Tis the season to be crazed. Adding all of the holiday activities to the demands of your already busy life can cause you to feel like you’re caught in a tidal wave of obligations. Rather than happy holidays, this time of the year may become more like the hassled holidays.
Signs the holidays are causing more stress than satisfaction come on gradually. It’s not usually a single calamity that overwhelms you, but a series of demanding situations that make it more and more difficult to keep up. It starts with the feeling that you’re responsible for making the holidays great for everyone else. You’re already pushing to get your regular routine accomplished, and suddenly you’ve got a dozen other items appearing on your to-do list. In your spare time, you’re supposed to be enjoying yourself at the office party, your best friend’s open house, and your children’s holiday events.
As the pressure mounts you feel waves of anxiety and guilt building. You pretend that you’re doing just fine, but the need to get everything done can eventually turn otherwise normal people into ticking time bombs. As the number of problems you encounter multiplies, you reach a point where you’re likely to feel overwhelmed.
People suffering from holiday pressures can feel like they’re losing their mind as they experience difficulty making good decisions, setting priorities, remembering details, and managing their time. Emotionally they feel frenzied, impatient, and irritable. Behaviorally they become curt, demanding, and overly reactive to frustrations. Otherwise pleasant conversations with people become pure torture because they feel like they’re wasting time when they have so much else to accomplish.
Your brain becomes overloaded when you have too much to do and too little time in which to do it. As the demand on your time and energy intensifies, you become more easily distracted because the chatter in your mind makes it hard to pay full and thorough attention to anything. This isn’t a mental illness nor is it a character defect. It’s your brain’s natural response to excessive demands.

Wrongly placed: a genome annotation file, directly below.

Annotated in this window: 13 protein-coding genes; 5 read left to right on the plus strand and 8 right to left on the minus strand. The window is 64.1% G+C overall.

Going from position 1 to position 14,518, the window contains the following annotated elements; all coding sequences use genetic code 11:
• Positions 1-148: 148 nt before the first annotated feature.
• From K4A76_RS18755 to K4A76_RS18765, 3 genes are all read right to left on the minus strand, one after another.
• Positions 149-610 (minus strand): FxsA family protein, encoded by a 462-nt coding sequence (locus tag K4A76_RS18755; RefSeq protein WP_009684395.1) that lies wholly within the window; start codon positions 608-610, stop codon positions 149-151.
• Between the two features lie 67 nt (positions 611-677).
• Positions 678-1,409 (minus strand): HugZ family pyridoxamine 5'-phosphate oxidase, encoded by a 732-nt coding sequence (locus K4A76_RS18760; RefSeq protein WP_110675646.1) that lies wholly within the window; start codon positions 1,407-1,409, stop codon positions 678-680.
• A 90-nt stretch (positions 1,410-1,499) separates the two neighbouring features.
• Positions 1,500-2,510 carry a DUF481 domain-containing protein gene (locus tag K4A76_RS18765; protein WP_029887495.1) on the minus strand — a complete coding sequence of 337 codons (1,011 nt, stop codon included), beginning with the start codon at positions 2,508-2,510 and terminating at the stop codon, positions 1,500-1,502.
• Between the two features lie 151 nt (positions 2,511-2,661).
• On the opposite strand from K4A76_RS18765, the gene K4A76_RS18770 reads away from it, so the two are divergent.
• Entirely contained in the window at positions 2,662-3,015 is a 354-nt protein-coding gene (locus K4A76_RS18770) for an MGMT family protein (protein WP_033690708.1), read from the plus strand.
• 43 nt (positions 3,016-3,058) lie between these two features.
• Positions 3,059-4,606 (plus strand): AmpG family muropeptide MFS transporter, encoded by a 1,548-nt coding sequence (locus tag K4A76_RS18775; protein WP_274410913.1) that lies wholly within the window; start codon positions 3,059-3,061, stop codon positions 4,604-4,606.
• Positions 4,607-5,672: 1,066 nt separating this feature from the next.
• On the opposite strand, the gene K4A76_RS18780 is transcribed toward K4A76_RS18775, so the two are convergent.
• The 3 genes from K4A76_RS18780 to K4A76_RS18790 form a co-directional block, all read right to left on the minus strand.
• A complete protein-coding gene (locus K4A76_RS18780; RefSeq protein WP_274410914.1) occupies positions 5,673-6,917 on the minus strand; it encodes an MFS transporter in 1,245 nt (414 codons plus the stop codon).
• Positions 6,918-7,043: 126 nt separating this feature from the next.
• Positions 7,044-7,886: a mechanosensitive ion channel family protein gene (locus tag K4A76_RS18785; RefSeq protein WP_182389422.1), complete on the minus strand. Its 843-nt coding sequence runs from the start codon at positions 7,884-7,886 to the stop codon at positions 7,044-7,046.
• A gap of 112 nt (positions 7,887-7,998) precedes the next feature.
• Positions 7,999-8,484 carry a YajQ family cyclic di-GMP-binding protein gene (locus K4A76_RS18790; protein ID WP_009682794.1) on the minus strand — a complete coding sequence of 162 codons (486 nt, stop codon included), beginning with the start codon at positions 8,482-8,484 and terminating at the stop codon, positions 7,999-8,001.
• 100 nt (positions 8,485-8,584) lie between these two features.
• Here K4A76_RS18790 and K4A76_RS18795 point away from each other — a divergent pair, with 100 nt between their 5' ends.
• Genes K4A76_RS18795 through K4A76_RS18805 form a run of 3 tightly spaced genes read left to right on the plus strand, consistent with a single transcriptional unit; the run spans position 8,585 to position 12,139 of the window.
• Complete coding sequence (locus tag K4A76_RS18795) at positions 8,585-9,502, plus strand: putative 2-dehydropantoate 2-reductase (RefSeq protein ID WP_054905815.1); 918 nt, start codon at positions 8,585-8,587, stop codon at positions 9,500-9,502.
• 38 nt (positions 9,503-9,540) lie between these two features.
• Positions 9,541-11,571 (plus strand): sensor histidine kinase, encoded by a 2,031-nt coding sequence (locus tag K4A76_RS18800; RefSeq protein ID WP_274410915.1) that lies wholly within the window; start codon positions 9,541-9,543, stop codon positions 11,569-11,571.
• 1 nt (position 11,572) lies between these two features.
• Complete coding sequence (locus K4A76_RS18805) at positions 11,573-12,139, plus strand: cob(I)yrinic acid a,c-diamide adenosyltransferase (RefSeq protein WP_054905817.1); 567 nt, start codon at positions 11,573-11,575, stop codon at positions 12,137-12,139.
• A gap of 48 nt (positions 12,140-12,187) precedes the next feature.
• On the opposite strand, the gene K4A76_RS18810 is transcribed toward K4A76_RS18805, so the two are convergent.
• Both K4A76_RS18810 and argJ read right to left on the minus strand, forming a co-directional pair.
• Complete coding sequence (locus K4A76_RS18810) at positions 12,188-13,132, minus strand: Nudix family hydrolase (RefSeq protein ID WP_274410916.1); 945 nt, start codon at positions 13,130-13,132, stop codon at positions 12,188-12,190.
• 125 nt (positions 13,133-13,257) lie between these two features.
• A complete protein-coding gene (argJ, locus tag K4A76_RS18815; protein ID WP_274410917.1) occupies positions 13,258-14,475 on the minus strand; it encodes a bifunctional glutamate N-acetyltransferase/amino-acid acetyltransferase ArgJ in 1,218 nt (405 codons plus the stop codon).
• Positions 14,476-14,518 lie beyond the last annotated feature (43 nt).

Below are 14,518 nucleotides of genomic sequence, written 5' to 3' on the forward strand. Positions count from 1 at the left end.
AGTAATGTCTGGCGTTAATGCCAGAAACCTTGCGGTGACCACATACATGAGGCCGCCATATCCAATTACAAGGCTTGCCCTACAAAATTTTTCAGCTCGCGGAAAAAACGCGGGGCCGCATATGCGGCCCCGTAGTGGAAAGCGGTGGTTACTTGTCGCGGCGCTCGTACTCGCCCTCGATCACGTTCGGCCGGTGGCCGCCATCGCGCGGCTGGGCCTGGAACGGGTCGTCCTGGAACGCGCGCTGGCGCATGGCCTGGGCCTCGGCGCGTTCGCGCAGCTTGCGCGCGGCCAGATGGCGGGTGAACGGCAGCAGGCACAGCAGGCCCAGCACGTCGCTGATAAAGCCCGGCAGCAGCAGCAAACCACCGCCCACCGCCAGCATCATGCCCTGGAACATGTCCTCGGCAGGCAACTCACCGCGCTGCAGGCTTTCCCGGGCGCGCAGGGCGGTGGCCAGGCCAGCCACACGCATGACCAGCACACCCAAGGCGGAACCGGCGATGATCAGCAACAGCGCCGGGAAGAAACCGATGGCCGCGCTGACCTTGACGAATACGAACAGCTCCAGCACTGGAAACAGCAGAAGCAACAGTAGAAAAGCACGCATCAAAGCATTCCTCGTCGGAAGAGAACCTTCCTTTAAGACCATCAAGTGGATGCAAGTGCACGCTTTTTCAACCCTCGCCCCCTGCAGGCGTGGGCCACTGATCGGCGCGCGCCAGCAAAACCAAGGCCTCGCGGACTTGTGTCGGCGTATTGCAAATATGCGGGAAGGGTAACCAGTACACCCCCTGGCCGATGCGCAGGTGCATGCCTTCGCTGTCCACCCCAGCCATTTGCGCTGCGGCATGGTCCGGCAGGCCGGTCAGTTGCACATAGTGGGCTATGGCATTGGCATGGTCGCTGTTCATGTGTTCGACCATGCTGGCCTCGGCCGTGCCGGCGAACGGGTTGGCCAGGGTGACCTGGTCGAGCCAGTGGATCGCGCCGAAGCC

As your brain becomes increasingly flooded with the fear that you won’t be able to get everything done, there’s a corresponding decrease in your ability to creatively solve problems and successfully manage your emotions. Fear creates negative feelings such as anger, anxiety, and depression and limits your responses to fight, flight or freeze.
You can counteract the negative impact of being harried during the holidays by creating positive emotions. To begin, be sure to take care of your body by getting enough sleep, exercising regularly, and eating nutritiously. If your body doesn’t get what it needs, your brain won’t work well.
You’ll know that you’re getting enough sleep if you can wake up without an alarm clock. You’ll know that your body is getting the fuel it needs if you’re consuming whole grains, fruits, vegetables, and protein rather than sweets or fatty foods. You’ll know that you’re burning off the stress chemicals that accumulate in your brain if you’re moving your body briskly for at least 30 minutes every day.
By keeping your brain chemistry in balance, you’ll wake up refreshed and able to start each day by getting organized. Write down the important items you’d like to accomplish, and designate 20% of them as priorities to get done that day. Rather than getting sucked into the black hole of Facebook or surfing the web, attend to one of your top priorities. Do not let yourself get distracted into any other activity until you’ve completed your top priorities. When you scratch items off your to-do list, you’ll feel terrific.
Another method for generating positive emotions is to engage in interactions with people that you like. The best way to do this is with face-to-face connections. Smiles are contagious, so bring your sense of humor to these conversations. When you relate to people you trust, your brain performs at its best. Give your brain a rest every hour and a half with a minimum of 10 minutes of friendly interactions and you’ll stay sharp all day long.
The most important strategy for enjoying the holidays is to reflect on your values. What do you think is most meaningful at this time of the year – family, friends, spiritual renewal?
What are your fondest memories from past holiday celebrations? How could you replicate a similar scenario this year? During the upcoming holidays you’ll be making memories that you’ll look back upon in the future. How do you want these holidays to be remembered?